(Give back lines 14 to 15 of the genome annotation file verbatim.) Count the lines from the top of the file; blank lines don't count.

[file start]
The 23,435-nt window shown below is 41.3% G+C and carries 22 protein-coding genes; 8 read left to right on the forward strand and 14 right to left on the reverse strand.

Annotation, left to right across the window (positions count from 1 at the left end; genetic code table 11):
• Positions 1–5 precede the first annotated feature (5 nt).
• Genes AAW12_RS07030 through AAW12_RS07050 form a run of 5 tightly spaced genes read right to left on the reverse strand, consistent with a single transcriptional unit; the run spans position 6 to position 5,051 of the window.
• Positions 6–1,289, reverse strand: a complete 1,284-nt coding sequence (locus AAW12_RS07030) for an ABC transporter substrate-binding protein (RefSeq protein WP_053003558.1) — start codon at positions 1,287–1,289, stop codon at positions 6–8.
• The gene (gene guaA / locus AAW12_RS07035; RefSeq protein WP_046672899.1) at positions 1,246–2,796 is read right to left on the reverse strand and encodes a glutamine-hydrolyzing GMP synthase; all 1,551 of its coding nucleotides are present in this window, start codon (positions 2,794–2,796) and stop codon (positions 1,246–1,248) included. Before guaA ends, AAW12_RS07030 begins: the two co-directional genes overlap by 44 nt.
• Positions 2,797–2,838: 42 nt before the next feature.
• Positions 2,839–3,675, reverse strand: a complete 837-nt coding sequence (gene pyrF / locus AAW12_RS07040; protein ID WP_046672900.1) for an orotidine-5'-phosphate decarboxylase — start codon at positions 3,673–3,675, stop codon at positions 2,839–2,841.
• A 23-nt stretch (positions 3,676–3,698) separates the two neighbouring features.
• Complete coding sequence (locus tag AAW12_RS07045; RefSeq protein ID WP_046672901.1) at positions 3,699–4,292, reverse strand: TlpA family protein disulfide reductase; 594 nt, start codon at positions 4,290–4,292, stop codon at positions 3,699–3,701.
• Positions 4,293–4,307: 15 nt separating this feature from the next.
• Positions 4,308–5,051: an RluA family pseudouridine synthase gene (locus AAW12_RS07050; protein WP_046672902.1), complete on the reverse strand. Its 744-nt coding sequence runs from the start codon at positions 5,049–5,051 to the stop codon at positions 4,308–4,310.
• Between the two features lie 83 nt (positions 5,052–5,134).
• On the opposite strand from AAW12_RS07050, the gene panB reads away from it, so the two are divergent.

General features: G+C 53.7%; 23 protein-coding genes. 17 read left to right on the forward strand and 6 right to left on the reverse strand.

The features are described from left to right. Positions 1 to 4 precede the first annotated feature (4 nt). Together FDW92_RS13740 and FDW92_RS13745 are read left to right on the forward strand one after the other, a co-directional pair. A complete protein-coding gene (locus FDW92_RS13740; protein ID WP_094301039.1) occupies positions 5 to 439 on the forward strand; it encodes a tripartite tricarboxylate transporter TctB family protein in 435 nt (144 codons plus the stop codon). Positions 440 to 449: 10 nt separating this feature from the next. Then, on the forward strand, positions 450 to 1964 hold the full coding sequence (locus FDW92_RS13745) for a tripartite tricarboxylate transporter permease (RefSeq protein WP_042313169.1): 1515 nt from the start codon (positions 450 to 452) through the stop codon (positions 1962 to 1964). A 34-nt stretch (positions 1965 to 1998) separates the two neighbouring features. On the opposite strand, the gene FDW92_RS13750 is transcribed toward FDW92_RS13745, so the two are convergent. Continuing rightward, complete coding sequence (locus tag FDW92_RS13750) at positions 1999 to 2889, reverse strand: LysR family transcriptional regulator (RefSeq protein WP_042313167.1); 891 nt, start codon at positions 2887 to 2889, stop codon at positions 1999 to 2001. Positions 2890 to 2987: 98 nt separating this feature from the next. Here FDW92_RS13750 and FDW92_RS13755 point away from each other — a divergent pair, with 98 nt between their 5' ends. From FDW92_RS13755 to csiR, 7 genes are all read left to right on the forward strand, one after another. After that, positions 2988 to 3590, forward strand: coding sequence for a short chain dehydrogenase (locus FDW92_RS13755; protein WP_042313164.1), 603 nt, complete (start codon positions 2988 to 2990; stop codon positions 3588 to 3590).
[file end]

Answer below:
• On the opposite strand from AAW12_RS07050, the gene panB reads away from it, so the two are divergent.

General features: G+C 53.7%; 23 protein-coding genes. 17 read left to right on the forward strand and 6 right to left on the reverse strand.